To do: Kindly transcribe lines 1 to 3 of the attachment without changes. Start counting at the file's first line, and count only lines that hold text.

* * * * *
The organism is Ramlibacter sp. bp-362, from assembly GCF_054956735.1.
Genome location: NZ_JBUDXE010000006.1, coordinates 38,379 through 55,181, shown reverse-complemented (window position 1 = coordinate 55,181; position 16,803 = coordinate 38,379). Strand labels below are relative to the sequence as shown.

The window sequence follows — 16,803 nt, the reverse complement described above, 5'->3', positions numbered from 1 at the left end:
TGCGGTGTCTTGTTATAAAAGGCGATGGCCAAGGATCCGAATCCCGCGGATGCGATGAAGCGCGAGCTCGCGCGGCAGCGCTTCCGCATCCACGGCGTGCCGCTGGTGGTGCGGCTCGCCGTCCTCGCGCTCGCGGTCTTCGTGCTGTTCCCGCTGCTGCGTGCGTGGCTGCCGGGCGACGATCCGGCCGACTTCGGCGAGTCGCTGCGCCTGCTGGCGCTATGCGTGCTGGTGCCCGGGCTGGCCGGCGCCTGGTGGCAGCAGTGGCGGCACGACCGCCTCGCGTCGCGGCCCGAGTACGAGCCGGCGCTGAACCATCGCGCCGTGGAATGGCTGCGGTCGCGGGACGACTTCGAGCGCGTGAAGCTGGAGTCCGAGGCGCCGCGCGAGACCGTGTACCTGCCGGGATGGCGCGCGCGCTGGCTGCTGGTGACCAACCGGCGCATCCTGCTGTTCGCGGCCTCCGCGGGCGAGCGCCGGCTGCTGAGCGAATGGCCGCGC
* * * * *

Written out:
The organism is Ramlibacter sp. bp-362, from assembly GCF_054956735.1.
Genome location: NZ_JBUDXE010000006.1, coordinates 38,379 through 55,181, shown reverse-complemented (window position 1 = coordinate 55,181; position 16,803 = coordinate 38,379). Strand labels below are relative to the sequence as shown.

The window sequence follows — 16,803 nt, the reverse complement described above, 5'->3', positions numbered from 1 at the left end: